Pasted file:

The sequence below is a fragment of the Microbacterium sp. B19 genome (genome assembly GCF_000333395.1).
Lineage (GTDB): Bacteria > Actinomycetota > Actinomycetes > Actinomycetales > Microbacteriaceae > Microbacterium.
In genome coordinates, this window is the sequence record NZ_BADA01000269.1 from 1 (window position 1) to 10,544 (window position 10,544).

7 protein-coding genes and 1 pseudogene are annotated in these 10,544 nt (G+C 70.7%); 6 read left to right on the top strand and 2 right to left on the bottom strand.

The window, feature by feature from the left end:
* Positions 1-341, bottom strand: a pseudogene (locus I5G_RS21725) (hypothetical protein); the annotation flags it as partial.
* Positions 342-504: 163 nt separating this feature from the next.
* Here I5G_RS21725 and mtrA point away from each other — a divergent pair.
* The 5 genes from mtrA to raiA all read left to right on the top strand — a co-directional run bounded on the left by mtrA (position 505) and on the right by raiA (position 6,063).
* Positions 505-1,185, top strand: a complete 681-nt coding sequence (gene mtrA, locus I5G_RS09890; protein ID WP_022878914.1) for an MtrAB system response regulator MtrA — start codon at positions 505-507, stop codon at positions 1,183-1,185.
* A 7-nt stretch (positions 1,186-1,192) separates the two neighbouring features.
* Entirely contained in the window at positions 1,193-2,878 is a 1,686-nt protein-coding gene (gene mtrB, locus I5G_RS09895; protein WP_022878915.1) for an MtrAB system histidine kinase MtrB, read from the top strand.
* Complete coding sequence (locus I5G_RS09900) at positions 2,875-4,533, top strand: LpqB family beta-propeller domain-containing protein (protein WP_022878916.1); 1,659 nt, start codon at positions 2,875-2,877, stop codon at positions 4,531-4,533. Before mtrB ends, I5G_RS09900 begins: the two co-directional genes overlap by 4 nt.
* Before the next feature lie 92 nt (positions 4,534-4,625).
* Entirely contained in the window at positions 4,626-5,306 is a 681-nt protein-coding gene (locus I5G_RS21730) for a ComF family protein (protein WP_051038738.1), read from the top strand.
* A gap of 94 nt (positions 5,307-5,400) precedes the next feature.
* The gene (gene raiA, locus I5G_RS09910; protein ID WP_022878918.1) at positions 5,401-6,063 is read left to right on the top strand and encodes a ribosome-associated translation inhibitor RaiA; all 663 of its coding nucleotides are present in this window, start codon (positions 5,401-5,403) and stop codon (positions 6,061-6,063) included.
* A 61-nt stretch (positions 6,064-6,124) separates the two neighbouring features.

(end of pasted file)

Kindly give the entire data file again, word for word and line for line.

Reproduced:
The sequence below is a fragment of the Microbacterium sp. B19 genome (genome assembly GCF_000333395.1).
Lineage (GTDB): Bacteria > Actinomycetota > Actinomycetes > Actinomycetales > Microbacteriaceae > Microbacterium.
In genome coordinates, this window is the sequence record NZ_BADA01000269.1 from 1 (window position 1) to 10,544 (window position 10,544).

7 protein-coding genes and 1 pseudogene are annotated in these 10,544 nt (G+C 70.7%); 6 read left to right on the top strand and 2 right to left on the bottom strand.

The window, feature by feature from the left end:
* Positions 1-341, bottom strand: a pseudogene (locus I5G_RS21725) (hypothetical protein); the annotation flags it as partial.
* Positions 342-504: 163 nt separating this feature from the next.
* Here I5G_RS21725 and mtrA point away from each other — a divergent pair.
* The 5 genes from mtrA to raiA all read left to right on the top strand — a co-directional run bounded on the left by mtrA (position 505) and on the right by raiA (position 6,063).
* Positions 505-1,185, top strand: a complete 681-nt coding sequence (gene mtrA, locus I5G_RS09890; protein ID WP_022878914.1) for an MtrAB system response regulator MtrA — start codon at positions 505-507, stop codon at positions 1,183-1,185.
* A 7-nt stretch (positions 1,186-1,192) separates the two neighbouring features.
* Entirely contained in the window at positions 1,193-2,878 is a 1,686-nt protein-coding gene (gene mtrB, locus I5G_RS09895; protein WP_022878915.1) for an MtrAB system histidine kinase MtrB, read from the top strand.
* Complete coding sequence (locus I5G_RS09900) at positions 2,875-4,533, top strand: LpqB family beta-propeller domain-containing protein (protein WP_022878916.1); 1,659 nt, start codon at positions 2,875-2,877, stop codon at positions 4,531-4,533. Before mtrB ends, I5G_RS09900 begins: the two co-directional genes overlap by 4 nt.
* Before the next feature lie 92 nt (positions 4,534-4,625).
* Entirely contained in the window at positions 4,626-5,306 is a 681-nt protein-coding gene (locus I5G_RS21730) for a ComF family protein (protein WP_051038738.1), read from the top strand.
* A gap of 94 nt (positions 5,307-5,400) precedes the next feature.
* The gene (gene raiA, locus I5G_RS09910; protein ID WP_022878918.1) at positions 5,401-6,063 is read left to right on the top strand and encodes a ribosome-associated translation inhibitor RaiA; all 663 of its coding nucleotides are present in this window, start codon (positions 5,401-5,403) and stop codon (positions 6,061-6,063) included.
* A 61-nt stretch (positions 6,064-6,124) separates the two neighbouring features.